By Hon. David Dreyer
On his Barrett Law website, Canadian barrister and solicitor Richard Barrett shares the following joke:
A physician, an engineer and a lawyer were discussing which of their respective professions was the oldest.
The physician said: “Remember that, on the sixth day, God took a rib from Adam and fashioned Eve, making her the first surgeon. Therefore, medicine is the oldest profession.”
The engineer replied: “But, before that, God created the heavens and earth from chaos and confusion, and thus she was the first engineer. Therefore, engineering is older than medicine.”
Then, the lawyer spoke up: “Yes, but who do you think created all of the chaos and confusion?”
We know the answer. Certain lawyers, even certain judges, are experts at creating confusion, if not chaos. Usually we do it through a tendency to obfuscate. In many cases this talent was bequeathed to us by some law professor.
Seasoning one’s speech or writing with Latin is another sure way to defeat comprehension. I appreciate Latin like I appreciate the “Mona Lisa.” It’s not a dead language, really, more like one preserved in a cryogenic state in case we need it.
But do we need it? Not really. Since Latin is rarely heard today anywhere outside of the Catholic Church, and rarely even there, we would be well advised to stick to English. Plain, simple English. As fabled judge and judicial philosopher Learned Hand wrote, “The language of law must not be foreign to the ears of those who are to obey it.”
That dictate, unfortunately, appears to be foreign to the thinking of certain judges and lawyers.
In a ruling in a case in my home state of Indiana, the court (not I) chose to dredge up the decades-dormant word “propinquity,” meaning the state of being close to someone or something. It appeared in a subheading above the following soliloquy:
“In any event, while the gerund ‘operating’ is nominally a noun, it is not functioning as such in section 3, but, rather, as the object of the prepositional phrase ‘of operating while intoxicated,’ which is functioning as an adjectival phrase to modify ‘conviction.’ As such, ‘conviction’ is the noun closest to the prepositional phrase beginning with ‘that occurred within … five … years’ and, in our view, is clearly being modified by that phrase as well. In summary, while we acknowledge that word order is important, there is nothing in the word order of section 3 to suggest that the phrase ‘occurred within … five … years’ is intended to modify anything other than ‘conviction.’”
The irony is that the case was about contrasting interpretations of common language in a sentence.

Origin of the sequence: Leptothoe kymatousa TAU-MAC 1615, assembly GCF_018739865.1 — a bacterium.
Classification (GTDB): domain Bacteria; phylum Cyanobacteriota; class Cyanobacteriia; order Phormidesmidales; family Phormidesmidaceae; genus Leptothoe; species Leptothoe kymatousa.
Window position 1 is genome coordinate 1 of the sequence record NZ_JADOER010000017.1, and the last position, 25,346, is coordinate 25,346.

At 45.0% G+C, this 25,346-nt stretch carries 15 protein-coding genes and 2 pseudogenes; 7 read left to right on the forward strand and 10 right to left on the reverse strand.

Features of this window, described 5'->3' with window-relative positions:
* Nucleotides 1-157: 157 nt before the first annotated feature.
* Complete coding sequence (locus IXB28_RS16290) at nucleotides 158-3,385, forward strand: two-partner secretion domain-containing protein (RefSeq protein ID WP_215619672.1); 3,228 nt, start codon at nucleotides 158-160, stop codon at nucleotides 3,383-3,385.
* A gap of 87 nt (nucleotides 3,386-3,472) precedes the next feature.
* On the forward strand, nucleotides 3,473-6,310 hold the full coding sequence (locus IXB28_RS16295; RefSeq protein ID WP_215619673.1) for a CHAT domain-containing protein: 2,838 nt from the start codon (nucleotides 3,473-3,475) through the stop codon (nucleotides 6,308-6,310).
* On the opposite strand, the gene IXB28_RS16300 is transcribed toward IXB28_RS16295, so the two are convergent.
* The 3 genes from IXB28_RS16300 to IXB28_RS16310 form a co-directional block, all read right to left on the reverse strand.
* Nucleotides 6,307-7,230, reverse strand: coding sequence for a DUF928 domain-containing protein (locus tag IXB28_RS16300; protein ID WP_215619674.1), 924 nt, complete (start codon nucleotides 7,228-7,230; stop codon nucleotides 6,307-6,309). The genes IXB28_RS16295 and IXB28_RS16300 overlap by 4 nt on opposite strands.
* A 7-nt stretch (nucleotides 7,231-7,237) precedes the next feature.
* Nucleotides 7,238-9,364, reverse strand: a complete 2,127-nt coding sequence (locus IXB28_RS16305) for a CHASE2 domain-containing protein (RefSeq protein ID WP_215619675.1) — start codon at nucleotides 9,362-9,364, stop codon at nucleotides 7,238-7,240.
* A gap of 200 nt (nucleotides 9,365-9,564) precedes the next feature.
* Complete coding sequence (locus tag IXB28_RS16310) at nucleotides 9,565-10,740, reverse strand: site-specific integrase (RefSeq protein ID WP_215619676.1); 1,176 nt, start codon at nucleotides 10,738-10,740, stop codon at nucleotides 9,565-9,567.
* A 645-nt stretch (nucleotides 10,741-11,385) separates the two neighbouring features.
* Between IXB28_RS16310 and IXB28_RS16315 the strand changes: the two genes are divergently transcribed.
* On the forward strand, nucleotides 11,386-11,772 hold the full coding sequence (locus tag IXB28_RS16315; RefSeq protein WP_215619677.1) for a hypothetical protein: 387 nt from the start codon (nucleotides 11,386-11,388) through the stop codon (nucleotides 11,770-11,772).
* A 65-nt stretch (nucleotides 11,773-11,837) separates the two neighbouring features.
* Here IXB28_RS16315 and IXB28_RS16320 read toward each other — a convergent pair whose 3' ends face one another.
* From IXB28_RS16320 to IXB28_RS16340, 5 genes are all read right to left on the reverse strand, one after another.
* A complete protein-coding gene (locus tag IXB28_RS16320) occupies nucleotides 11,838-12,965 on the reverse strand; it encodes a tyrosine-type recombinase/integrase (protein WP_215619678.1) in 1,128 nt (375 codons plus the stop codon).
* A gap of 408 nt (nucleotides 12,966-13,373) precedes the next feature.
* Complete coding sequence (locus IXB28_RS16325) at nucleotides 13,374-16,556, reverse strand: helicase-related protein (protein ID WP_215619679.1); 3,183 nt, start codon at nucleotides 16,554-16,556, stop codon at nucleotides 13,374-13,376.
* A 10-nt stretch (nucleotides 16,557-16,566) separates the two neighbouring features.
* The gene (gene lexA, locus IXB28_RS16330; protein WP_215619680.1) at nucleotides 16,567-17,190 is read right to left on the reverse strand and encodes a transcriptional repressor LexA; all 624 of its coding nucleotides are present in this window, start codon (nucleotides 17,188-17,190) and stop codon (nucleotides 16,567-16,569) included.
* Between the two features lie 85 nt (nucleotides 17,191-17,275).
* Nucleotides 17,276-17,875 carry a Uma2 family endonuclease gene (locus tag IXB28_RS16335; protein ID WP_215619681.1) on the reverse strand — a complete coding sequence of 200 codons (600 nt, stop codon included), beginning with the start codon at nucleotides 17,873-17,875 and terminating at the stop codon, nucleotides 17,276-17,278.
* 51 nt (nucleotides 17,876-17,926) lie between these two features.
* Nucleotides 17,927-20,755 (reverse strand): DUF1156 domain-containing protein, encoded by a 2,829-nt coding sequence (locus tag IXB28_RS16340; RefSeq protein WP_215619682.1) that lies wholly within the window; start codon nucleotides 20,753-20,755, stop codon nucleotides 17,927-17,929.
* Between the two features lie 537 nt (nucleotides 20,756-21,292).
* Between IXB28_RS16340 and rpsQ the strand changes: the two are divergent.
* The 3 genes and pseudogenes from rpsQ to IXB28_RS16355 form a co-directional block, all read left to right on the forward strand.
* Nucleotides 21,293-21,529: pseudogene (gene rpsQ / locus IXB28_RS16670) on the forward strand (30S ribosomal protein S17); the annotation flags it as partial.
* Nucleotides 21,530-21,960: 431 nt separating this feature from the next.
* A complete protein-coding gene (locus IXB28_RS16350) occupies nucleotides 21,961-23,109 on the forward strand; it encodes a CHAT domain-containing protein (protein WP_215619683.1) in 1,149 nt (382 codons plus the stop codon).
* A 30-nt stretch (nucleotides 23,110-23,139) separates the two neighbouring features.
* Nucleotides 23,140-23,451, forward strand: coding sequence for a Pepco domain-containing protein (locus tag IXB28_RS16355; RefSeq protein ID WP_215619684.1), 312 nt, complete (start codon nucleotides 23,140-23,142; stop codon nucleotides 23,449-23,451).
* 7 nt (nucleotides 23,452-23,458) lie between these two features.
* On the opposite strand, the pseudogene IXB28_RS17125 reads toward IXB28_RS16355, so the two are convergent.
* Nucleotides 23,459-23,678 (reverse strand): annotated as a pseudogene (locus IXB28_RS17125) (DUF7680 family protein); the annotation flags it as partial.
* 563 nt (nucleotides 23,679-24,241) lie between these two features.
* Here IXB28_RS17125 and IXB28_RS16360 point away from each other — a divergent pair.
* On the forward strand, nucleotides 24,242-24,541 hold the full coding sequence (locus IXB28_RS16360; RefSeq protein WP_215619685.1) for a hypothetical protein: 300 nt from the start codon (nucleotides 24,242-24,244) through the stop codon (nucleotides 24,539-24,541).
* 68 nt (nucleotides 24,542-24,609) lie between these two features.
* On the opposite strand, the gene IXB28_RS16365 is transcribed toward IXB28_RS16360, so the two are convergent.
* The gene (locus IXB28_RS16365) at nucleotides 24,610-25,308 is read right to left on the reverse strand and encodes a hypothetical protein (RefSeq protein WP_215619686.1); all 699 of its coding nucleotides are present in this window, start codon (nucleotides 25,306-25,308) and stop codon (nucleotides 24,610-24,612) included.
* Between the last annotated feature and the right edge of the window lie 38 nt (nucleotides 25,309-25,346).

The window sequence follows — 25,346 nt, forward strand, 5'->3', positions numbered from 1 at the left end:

Fred Rodell, who taught at Yale Law School for more than 40 years in the 20th century, once bluntly observed, “There are two things wrong with most legal writing. One is its style. The other is its content.”
Lawyers often feel compelled to propagate phrases and build language fortresses to protect clients’ interests. It’s an understandable inclination but only makes the job of discernment tougher for judge and jury. Ultimately, this weakens the entire justice system.
“Gobbledygook,” wrote Michael Shanks, former chairman of the National Consumer Council of England, “may indicate a failure to think clearly, a contempt for one’s clients, or more probably a mixture of both. A system that can’t or won’t communicate is not a safe basis for a democracy.”
I agree. We must constantly remind ourselves that we serve our community poorly if it can’t understand what we’re saying or writing.
On the other hand, I’ve enjoyed serving in a system where the sublime and the ridiculous occasionally exist side by side, and often because of communication issues.
Though the following exchange sounds more like a Three Stooges routine, it really took place in an Indianapolis courtroom with a native English-speaking person.
Judge: Raise your right hand.
Witness reaches for the stars
Judge: No, just hold it by your head.
Witness puts hand on top of head
Judge: No, hold it by your face.
Witness puts hand on cheek
Judge: Let me see the palm.
Witness holds hand out palm up.
That brings mind a well-known, if likely apocryphal, courtroom exchange:
Lawyer: “And lastly, sir, all your responses must be oral. Ok? What school do you go to?”
Lawyer: “How old are you?”
Our barrister and solicitor friend Richard Barrett, whose website URL is “the-friendly-lawyer.com,” offers these other gems of cross examination, which he calls Bloopers:
Q. Doctor, did you say he was shot in the woods?
A. No, I said he was shot in the lumbar region.
Q. Are you married?
A. No, I’m divorced.
Q. And what did your husband do before you divorced him?
A. A lot of things I didn’t know about.
Q. Could you see him from where you were standing?
A. I could see his head.
Q. And where was his head?
A. Just above his shoulders.
“The hardest part of being a judge,” wrote Jackson, Wyoming, Circuit Court Judge Curt A. Haws, “is le...
This piece originally appeared in the May 5, 2023, issue of The Judges Journal. We will be cour...
April’s Question of the Month asked NJC alumni if they believe candidates in judicial elections should be...
The March Question of the Month asked judges how confident they were in their knowledge of hate-crime laws ...
The latest Question of the Month* asked NJC alumni if they believe state courts should be able to rule on t...